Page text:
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Dec 17, 2005

Consumer Advocate Blasts Flood Maps In Wake Of Katrina

The director of insurance for the Consumer Federation of America blasted the Flood Insurance Rate Maps published by the Federal Emergency Management Agency at a conference in New York this week. J. Robert Hunter, was quoted by station WBRZ-TV as saying about the agency, "Not only didn't it do very well in recovery and response, but it didn't do very well in running the National Flood Insurance Program."

Mr. Hunter, who is a former director of the National Flood Insurance Program voiced two primary complaints about FEMA flood insurance program:

Outdated Maps
Outdated flood maps result in at least three potential problems:
  • Required building elevations the communities are too low.
  • Taxpayers subsidizing unwise construction in flood-prone areas.
  • Not taking into account recent development and its impact on potential flooding.
An Incentive To Shift The Damage To Flooding
Mr. Hunter explained that the insurers that sell flood insurance policies through the federal program also sell wind insurance. He says that this situation gives the insurance adjusters to assign most of the damage in a storm to flooding, since the federal agency picks up the tab for flood damage. "What do you do if you're an adjuster and you're not really sure, is it flood or is it wind? If there's a policy in place, put it in flood," the station quoted him as saying.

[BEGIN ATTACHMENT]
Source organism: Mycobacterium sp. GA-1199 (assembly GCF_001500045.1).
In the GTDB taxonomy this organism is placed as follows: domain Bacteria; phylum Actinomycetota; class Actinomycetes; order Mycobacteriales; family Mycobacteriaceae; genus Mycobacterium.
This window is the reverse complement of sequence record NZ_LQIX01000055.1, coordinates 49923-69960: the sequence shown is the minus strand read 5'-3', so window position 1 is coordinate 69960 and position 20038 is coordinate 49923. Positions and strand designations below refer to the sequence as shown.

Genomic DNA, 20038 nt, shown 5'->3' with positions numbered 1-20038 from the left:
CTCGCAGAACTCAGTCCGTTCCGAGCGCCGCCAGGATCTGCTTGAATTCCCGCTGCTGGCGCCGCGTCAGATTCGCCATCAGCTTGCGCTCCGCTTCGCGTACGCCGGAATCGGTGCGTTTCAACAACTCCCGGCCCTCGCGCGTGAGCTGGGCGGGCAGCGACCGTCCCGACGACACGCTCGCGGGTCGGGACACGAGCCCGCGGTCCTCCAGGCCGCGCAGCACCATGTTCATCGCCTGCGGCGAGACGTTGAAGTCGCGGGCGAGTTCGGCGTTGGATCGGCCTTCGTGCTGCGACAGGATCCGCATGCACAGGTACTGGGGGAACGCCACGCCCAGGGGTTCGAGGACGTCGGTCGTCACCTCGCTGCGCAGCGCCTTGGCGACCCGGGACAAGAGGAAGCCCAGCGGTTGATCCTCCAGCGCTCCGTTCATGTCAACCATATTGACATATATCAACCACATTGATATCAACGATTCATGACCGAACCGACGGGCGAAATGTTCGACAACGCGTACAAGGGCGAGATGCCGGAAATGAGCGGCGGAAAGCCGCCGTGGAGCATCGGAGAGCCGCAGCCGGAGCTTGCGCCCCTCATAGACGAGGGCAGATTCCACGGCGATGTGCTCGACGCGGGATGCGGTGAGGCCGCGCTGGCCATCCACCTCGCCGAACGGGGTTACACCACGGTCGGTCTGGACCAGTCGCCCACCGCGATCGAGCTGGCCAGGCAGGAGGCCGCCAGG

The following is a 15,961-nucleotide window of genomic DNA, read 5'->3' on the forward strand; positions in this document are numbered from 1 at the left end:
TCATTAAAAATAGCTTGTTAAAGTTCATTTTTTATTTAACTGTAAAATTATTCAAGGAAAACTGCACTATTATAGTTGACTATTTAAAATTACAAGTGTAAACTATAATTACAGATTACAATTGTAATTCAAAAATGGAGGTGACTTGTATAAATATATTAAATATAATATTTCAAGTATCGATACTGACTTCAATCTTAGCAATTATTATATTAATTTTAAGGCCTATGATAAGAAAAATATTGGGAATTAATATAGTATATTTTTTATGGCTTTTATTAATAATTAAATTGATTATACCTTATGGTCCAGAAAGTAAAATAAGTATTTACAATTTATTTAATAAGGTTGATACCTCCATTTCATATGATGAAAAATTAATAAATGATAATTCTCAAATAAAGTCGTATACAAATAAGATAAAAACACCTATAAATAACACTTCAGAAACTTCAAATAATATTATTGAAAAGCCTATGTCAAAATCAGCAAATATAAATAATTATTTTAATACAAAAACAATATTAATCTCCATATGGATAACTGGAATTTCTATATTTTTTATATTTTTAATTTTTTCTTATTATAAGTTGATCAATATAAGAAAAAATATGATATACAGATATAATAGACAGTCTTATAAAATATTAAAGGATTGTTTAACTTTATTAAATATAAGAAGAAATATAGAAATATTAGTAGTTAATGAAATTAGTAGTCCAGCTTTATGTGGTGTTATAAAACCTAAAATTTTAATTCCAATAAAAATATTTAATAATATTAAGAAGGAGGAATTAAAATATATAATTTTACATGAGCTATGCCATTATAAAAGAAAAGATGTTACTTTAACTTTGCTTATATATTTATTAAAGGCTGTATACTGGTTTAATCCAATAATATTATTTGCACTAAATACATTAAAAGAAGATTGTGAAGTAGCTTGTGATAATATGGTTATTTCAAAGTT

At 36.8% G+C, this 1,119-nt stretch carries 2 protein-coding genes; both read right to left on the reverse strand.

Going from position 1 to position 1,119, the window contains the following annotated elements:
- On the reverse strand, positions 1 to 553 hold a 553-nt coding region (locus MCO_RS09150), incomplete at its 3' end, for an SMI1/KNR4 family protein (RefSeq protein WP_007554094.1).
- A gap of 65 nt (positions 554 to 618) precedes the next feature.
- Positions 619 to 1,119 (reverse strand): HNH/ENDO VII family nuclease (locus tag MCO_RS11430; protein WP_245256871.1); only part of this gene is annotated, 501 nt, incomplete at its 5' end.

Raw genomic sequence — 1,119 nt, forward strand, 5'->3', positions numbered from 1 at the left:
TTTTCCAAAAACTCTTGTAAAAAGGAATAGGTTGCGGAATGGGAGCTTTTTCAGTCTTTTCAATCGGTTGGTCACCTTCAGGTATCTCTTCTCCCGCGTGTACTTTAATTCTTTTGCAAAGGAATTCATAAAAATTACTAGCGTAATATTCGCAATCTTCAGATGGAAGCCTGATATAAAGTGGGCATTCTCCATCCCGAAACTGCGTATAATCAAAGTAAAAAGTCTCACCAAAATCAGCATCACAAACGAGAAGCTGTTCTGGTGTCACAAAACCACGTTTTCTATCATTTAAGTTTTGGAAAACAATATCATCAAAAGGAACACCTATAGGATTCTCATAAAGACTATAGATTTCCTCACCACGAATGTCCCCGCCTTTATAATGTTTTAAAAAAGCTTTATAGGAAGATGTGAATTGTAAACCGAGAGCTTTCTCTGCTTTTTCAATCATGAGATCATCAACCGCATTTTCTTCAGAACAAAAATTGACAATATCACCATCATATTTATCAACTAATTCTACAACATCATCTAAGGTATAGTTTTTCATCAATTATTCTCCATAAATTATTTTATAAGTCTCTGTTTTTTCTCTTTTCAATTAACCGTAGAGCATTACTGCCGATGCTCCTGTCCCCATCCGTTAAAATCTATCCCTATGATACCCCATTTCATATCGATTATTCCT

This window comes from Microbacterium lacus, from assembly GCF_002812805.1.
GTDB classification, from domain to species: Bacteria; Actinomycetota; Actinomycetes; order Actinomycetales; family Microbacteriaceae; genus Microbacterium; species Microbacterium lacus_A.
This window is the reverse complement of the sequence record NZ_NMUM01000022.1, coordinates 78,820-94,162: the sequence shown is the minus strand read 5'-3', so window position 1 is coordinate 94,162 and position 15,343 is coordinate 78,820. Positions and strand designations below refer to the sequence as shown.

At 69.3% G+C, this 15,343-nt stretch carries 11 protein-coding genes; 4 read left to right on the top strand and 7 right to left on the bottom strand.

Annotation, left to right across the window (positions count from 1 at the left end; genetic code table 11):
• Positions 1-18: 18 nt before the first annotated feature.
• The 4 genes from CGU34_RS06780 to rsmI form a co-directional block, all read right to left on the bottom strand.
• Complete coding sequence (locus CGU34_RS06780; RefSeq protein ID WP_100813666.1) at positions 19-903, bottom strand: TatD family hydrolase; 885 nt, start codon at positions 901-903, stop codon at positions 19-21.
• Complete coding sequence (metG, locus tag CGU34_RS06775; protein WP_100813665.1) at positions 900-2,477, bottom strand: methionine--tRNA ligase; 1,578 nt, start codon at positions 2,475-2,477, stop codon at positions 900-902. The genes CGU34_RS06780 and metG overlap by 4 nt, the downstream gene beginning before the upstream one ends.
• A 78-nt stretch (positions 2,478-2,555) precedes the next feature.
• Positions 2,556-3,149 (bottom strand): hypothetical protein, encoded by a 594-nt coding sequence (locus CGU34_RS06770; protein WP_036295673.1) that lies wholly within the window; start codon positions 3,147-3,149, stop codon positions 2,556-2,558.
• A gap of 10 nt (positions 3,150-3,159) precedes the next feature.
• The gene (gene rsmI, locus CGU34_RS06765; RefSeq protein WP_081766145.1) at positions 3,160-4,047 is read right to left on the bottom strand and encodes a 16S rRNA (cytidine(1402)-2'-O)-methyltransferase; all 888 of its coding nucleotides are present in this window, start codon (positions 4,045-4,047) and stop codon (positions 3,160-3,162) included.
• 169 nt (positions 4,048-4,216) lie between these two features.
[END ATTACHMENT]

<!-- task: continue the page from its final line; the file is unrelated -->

Mr. Hunter offered three ways to improve the program:
  1. Eliminating the federal flood insurance subsidy for areas that have experienced over the 100-year storm levels.
  2. Eliminating the federal flood insurance subsidy for second homes and those worth more than $500,000.
  3. Making private insurers assume a greater role in writing flood policies. At present, insurance companies make more money for writing flood-insurance policies than homeowners policies.

When contacted by the station, a FEMA spokesman agreed that many of the flood maps were outdated (New Orleans had last be updated in 1984) but pointed out that the agency's is attempting to address the situation with its flood map modernization program.